Obama seeks expansion of Afghan security forces
Officials say plan would promote stability in country
WASHINGTON - President Obama and his advisers have decided to significantly expand Afghanistan's security forces in the hope that a much larger professional army and national police force could fill a void left by the central government and do more to promote stability in the country, according to senior administration and Pentagon officials.
A plan awaiting final approval by the president would set a goal of about 400,000 troops and national police officers, more than twice the forces' current size, and more than three times the size that American officials believed would be adequate for Afghanistan in 2002, when the Taliban and Al Qaeda appeared to have been routed.
The officials said Obama was expected to approve a version of the plan in coming days as part of a broader Afghanistan-Pakistan strategy. But even members of Obama's national security team appeared taken aback by the cost projections of the program, which range from $10 billion to $20 billion over the next six or seven years.
By comparison, the annual budget for the entire Afghan government, which is largely provided by the United States and other international donors, is about $1.1 billion, which means the annual price of the program would be about twice the cost of operating the government of President Hamid Karzai.
Administration officials also express concerns that an expanded Afghan Army could rival the corruption-plagued presidency of Karzai. The American commanders who have recommended the increase argued that any risk of creating a more powerful Afghan Army was outweighed by the greater risks posed by insurgent violence that could threaten the central government.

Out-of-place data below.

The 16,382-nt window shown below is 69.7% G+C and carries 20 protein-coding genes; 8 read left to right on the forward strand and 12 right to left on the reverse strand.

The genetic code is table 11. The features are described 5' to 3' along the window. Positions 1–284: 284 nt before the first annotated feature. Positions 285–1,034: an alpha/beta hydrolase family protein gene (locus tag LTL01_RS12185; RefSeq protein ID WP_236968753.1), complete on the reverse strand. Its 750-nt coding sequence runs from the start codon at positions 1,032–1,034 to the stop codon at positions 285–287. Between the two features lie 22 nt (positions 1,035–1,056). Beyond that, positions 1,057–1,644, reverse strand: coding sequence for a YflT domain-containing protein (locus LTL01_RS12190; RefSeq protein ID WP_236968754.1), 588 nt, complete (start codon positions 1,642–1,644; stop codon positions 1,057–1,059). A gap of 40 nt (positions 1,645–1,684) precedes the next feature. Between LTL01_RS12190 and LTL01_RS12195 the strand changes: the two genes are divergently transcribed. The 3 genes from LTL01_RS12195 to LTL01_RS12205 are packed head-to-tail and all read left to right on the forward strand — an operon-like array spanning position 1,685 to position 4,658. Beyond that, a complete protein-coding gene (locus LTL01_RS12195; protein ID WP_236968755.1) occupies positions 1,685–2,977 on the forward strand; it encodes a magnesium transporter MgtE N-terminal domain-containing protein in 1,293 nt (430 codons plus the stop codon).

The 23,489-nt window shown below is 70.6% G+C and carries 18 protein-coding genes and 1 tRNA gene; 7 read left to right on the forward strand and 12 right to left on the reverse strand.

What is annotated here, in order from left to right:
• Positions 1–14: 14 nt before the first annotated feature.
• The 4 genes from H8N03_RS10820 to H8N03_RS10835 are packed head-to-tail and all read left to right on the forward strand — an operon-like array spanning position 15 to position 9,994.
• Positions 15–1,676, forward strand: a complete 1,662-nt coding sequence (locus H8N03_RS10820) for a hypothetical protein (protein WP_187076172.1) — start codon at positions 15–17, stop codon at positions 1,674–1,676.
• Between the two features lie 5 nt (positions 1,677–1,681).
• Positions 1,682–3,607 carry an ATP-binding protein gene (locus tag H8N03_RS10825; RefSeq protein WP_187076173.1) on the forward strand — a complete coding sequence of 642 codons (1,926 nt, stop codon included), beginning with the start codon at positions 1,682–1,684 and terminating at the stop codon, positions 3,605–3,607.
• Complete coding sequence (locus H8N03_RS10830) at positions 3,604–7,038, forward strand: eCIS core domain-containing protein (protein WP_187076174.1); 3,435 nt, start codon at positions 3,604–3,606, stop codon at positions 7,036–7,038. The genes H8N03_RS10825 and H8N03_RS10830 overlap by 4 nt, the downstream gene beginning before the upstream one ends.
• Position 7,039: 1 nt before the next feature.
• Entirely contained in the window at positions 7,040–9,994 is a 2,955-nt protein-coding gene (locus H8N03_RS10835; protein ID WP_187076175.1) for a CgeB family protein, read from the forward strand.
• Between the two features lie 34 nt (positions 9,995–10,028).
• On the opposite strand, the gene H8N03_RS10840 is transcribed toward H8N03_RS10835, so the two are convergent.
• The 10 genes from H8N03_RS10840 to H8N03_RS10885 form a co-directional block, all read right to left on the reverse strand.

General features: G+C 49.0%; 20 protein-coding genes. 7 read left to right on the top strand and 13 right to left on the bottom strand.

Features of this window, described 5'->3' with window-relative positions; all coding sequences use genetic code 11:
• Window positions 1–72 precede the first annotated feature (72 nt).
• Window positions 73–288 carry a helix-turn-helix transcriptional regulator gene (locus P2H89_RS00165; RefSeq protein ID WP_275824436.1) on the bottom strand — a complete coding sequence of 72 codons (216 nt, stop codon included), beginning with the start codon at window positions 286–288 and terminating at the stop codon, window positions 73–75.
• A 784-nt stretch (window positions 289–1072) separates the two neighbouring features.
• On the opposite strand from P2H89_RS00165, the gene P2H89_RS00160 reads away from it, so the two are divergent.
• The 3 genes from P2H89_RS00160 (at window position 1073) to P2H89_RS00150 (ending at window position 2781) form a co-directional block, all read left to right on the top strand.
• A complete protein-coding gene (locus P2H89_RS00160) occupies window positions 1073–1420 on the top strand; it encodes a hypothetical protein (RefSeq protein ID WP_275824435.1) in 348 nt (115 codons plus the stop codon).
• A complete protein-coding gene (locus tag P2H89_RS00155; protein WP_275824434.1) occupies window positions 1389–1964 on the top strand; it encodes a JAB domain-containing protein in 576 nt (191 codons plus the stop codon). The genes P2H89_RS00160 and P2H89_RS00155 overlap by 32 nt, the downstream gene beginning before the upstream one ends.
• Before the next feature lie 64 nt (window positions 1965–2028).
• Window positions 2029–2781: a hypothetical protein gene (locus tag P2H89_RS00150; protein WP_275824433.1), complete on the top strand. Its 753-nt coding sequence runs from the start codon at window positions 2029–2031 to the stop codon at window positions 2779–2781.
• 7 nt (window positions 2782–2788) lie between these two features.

At present, the army fields more than 90,000 troops, and the Afghan National Police numbers about 80,000 officers. The relatively small size of the security forces has frustrated Afghan officials and American commanders who wanted to turn security over to legitimate Afghan security forces, and not local warlords, at a faster pace.
After resisting the idea for several years, the Bush administration last summer approved an increase that authorized the army to grow to 134,000 over the next three years, in a program that would cost about $12 billion. The resistance had been a holdover from the early months after the rout of Taliban and Qaeda fighters in 2001, when it appeared that there was little domestic or external threat that required a larger security force.
The officials who described the proposal spoke on condition of anonymity because they had not been authorized to discuss it publicly in advance of final approval by Obama.